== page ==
> > It is a Yarrow-mandated procedure. Please read the Yarrow paper.
> Actually, it's not. You don not want to save the exact 
> PRNG state to disk, ever. It's not Yarrow mandated 
> procedure but a big security hole. 

Section 2.1, last paragraph:
"If a system is shut down, and restarted, it is desirable to store some
high-entropy data (such as the key) in non-volatile memory. This allows
the PRNG to be restarted in an unguessable state at the next restart. We
call this data the reseed file."

Perhaps "mandated" was a bit strong; "desired" might be better.

> That said, you do not write out the state of the PRNG,
> you write out a couple of blocks of output from which 
> the state cannot be derived. That *is* okay and that's
> what you are doing. 

Writing the 256-bit key would have been OK according to the paper.

> And just for completeness: it's not mandatory to do so.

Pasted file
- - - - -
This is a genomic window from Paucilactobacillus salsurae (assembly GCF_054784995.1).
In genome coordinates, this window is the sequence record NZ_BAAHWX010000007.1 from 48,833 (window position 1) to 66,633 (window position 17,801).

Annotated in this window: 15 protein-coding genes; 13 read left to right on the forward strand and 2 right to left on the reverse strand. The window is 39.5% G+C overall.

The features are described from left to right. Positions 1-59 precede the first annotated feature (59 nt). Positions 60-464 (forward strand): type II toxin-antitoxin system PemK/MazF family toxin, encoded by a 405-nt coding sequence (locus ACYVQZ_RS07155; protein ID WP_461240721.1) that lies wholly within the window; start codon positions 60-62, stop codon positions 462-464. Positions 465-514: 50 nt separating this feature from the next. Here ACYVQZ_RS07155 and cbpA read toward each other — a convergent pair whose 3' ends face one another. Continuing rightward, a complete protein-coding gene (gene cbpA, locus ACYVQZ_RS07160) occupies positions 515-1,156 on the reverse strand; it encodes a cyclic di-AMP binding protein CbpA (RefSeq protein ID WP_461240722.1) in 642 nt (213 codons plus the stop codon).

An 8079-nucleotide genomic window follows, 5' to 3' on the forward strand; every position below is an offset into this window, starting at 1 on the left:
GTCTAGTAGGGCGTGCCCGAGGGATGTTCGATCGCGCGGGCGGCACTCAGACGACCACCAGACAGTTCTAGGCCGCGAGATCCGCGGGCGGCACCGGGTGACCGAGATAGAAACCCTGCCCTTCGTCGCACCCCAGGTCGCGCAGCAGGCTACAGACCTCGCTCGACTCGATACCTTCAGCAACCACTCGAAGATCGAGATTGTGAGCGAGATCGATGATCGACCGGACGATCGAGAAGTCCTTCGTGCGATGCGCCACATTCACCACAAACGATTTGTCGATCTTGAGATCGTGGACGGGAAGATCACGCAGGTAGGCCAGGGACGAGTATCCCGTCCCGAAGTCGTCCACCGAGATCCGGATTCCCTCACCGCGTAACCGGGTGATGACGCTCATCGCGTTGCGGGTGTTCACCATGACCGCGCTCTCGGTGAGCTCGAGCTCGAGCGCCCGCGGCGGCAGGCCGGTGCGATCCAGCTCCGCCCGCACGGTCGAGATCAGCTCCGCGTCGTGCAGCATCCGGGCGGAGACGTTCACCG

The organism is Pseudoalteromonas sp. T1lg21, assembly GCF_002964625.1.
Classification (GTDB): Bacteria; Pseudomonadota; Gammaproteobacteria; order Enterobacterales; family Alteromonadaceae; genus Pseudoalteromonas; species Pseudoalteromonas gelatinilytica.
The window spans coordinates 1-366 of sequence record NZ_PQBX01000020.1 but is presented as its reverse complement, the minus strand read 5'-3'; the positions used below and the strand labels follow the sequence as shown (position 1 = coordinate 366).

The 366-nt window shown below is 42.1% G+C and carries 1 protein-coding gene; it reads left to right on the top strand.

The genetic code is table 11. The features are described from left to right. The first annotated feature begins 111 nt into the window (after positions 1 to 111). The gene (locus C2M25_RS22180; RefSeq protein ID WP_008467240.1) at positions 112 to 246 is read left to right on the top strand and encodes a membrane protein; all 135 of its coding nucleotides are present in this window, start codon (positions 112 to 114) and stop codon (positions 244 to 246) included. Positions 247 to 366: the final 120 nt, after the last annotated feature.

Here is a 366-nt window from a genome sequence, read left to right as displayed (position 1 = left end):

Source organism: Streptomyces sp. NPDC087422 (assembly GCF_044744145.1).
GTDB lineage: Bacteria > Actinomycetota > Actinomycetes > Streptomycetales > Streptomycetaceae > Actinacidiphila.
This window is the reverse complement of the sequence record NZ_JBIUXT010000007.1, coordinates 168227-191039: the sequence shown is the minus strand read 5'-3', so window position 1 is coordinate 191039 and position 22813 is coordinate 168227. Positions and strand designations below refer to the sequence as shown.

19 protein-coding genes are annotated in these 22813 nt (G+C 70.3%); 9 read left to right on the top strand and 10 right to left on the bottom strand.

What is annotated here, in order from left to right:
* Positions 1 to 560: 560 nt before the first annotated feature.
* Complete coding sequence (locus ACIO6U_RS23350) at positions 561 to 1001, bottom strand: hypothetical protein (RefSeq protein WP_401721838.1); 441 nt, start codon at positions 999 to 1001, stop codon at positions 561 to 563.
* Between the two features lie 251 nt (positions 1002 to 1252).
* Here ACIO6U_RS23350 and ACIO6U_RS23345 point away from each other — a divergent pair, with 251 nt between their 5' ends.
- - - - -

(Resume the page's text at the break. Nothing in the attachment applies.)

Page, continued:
> I don't know where you read that in the paper.

See above.

> > If they can do that, they have either the console (==root) or they have
> > root. Either way, who cares what they know about your machine, they have
> > the whole darn thing :-O.
> Someone may well compromise your randomness source without 
> you noticing. And read your PGP mail for the coming couple 
> of years because your PGP key was compromised without you 
> noticing. Perfect Trojan horse to write for the FBI, IRS,
> anyone who doesn't like you. Oops.

Sure; we neet to be appropriately paranoid about that, but let's not
get ridiculous. The seed file could certainly use some decent protection,
but unfortunately, PC architectures don't come with SIMcards or the like.

Mark Murray
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